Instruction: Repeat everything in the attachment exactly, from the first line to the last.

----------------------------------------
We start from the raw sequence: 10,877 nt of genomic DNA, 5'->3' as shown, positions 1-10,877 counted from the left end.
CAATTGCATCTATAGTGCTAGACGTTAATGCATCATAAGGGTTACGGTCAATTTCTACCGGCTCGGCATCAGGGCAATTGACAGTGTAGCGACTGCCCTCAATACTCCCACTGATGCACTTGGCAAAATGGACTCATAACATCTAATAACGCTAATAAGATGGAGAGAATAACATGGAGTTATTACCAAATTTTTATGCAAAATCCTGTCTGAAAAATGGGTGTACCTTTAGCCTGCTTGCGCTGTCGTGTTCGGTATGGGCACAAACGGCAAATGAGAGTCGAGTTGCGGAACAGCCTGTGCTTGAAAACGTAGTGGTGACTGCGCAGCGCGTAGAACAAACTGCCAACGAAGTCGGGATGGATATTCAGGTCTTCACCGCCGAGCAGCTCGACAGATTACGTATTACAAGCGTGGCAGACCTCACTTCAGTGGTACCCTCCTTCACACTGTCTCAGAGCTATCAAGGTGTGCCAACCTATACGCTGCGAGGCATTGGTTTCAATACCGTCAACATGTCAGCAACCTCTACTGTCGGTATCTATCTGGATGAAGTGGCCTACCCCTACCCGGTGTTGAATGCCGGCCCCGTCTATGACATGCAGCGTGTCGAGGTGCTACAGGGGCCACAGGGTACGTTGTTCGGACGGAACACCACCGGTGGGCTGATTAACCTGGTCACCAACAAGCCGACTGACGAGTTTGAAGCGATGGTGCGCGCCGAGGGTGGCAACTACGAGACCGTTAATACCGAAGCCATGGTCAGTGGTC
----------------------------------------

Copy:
We start from the raw sequence: 10,877 nt of genomic DNA, 5'->3' as shown, positions 1-10,877 counted from the left end.
CAATTGCATCTATAGTGCTAGACGTTAATGCATCATAAGGGTTACGGTCAATTTCTACCGGCTCGGCATCAGGGCAATTGACAGTGTAGCGACTGCCCTCAATACTCCCACTGATGCACTTGGCAAAATGGACTCATAACATCTAATAACGCTAATAAGATGGAGAGAATAACATGGAGTTATTACCAAATTTTTATGCAAAATCCTGTCTGAAAAATGGGTGTACCTTTAGCCTGCTTGCGCTGTCGTGTTCGGTATGGGCACAAACGGCAAATGAGAGTCGAGTTGCGGAACAGCCTGTGCTTGAAAACGTAGTGGTGACTGCGCAGCGCGTAGAACAAACTGCCAACGAAGTCGGGATGGATATTCAGGTCTTCACCGCCGAGCAGCTCGACAGATTACGTATTACAAGCGTGGCAGACCTCACTTCAGTGGTACCCTCCTTCACACTGTCTCAGAGCTATCAAGGTGTGCCAACCTATACGCTGCGAGGCATTGGTTTCAATACCGTCAACATGTCAGCAACCTCTACTGTCGGTATCTATCTGGATGAAGTGGCCTACCCCTACCCGGTGTTGAATGCCGGCCCCGTCTATGACATGCAGCGTGTCGAGGTGCTACAGGGGCCACAGGGTACGTTGTTCGGACGGAACACCACCGGTGGGCTGATTAACCTGGTCACCAACAAGCCGACTGACGAGTTTGAAGCGATGGTGCGCGCCGAGGGTGGCAACTACGAGACCGTTAATACCGAAGCCATGGTCAGTGGTC